Does the low price of gas these days have you planning a road trip with your dogs? Just last month, I drove from northern Virginia to Asheville, North Carolina, with my two pups, Autumn and Rocket. It was our first road trip together, and I was both excited and scared. To prevent any problems along the way, I put together a packing to-do list with help from AAA director of public relations and fellow pet parent, Heather Hunter. Use it for your next trip!
Before you leave, consider getting your dogs microchipped. I recently had my two long-haired Chihuahuas chipped, and it was an affordable $45 per pet, at least at my vet’s office, and done during a single visit. I then registered the chips. If your pups are chipped but you have since moved or changed your contact information, be sure to update it with both the microchip registration service and your vet. Update their tags, too, and make sure the collar fits well and has no tears or other damage.
“Even if you’re on the most pet-friendly vacation, there may be times when you have to leave your pet in the hotel room,” Hunter says.
To prevent your dogs from dashing out if a maid or other member of the hotel staff opens the door, place them in a crate when you leave the room. Some hotels even have policies that require you to do so. Be sure to check with your hotel about this before you go. If you need help finding a pet-friendly hotel, check out: Bringfido.com, Pet-friendly-hotels.net, Petswelcome.com, or Gopetfriendly.com. AAA’s mobile app also lists hotels where pets are welcome. Also, check out Dogster’s lists of pet-friendly hotels, including hotel chains.
According to a AAA survey, about 52 percent of drivers admit to being distracted by petting their dogs, and the risk of an accident increases when you take your eyes off the road for two seconds or more. Ask your vet about which pet carriers would be best for your furry friends, suggests Hunter.
The options are plentiful, but essentially can be boiled down to a harness, secured crate, or car seat. Which you choose will depend on your personal and safety preferences. Hunter uses harnesses for her larger dogs because she likes that they are strapped in when she opens the car door. Be sure to look for harnesses that have been crash-tested, such as Sleepypod and Solvit, and to carefully examine test results to ensure they are appropriate for your dog’s size.
Solvit sent me two booster seats to review, and I was very happy with them. The company’s seats are sized based on weight, which gave each of my fur babies plenty of room to move around. I loved how they could lay down, a nice perk during long hours in the car.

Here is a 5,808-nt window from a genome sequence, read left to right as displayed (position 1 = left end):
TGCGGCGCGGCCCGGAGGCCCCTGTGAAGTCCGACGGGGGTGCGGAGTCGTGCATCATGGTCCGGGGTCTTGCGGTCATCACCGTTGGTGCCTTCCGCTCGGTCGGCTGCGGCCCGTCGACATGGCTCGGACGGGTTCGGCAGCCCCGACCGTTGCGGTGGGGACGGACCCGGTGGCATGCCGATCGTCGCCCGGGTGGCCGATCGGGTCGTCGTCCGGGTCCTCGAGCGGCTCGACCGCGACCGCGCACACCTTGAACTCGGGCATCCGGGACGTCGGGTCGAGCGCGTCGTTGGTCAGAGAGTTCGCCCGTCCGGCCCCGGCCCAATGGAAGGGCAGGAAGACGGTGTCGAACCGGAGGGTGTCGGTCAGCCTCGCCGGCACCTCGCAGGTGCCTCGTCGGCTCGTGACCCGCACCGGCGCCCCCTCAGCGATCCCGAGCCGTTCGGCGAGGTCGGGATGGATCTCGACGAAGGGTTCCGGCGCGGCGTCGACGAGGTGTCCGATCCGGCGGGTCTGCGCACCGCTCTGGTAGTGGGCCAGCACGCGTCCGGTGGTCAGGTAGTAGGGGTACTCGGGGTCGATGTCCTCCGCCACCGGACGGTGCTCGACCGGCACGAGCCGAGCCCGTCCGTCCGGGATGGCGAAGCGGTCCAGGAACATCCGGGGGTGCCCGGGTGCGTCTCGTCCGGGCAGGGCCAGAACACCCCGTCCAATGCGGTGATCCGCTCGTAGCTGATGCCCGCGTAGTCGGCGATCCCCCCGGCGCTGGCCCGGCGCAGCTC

I also liked the soft, fleecy cover and how the seat includes an interior strap I can attach to my dogs’ harnesses. One of the booster seat’s straps hangs around the headrest, and another is secured around the seat for extra security.
Bonus tip: Hunter also suggests dogs new to road trips take a few test runs. “Make sure your pet is acclimated to car travel,” she says, recommending a few quick trips around town to see how your pet does. When driving Autumn and Rocket in short bursts before our trip, I was pleasantly surprised how they did. They both initially shook, but eventually quieted down. Rocket seemed to even sleep during our last jaunt. Autumn started to whine a little, but she remained calm overall. This gave me an excellent preview as to what they would be like on our longer trip.
Book a pre-trip appointment with the vet if your dogs are due for any vaccinations. Be sure to stock up on medications, too. You’ll want to ask for extras just in case you lose their meds or run out. Fortunately, my pets don’t take any medication, and I had just taken them to get chipped and examined to make sure they were in good health. My vet’s office emailed me my pets’ shot records to keep handy.
For minor cuts and scrapes, consider putting together a first aid kit. Pack it with essentials such as scissors, bandages, a thermometer, and hydrogen peroxide. For a more detailed look at this, check out How to Make a DIY First Aid Kit for Dog Travel. I have a small first aid kit that has bandages and other basics for my fur babies that I brought along.
You don’t want to run out of food when you’re on the road. “Have plenty of what they’re used to. Bring more than what you’re used to,” says Hunter.
To avoid carsickness, don’t feed your furry friend right before you leave, suggests Hunter. Instead, give your dog plenty of time to digest a meal before you take off. If your dog is prone to carsickness, you’ll probably want to feed him when you arrive at your destination and not during travel breaks. Medicines and natural products also may be able to help. Talk to your vet about what might be best for your pet. Thankfully, my pets don’t get sick in the car. They just get a little nervous.
“Favorite toys are always great [to pack], too,” says Hunter. Little comforts of home can make your pet feel more comfortable. I brought my dogs’ favorite blanket.
Hunter uses a collapsible bowl for her trips, but feel free to bring your regular bowls if that’s more convenient. Since my dogs have small metal bowls and were in sensory overload during our trip, I stuck with their own to keep it consistent.
If you’re not sure exactly where you’ll be stopping each day, research animal hospitals along the way. “Planning is key,” says Hunter.
Are you planning your first road trip with your dog? Tell us where you’re off to! If you’re an experienced road traveler with your pups, share tips in the comments, please.
Read more tips about traveling with dogs:
About the author: Teresa Tobat is a writer, editor, and pet parent. Follow her on Instagram and Twitter and check out her dogs on Instagram. She’s hopelessly devoted to her long-haired Chihuahuas and always daydreaming about her next destination.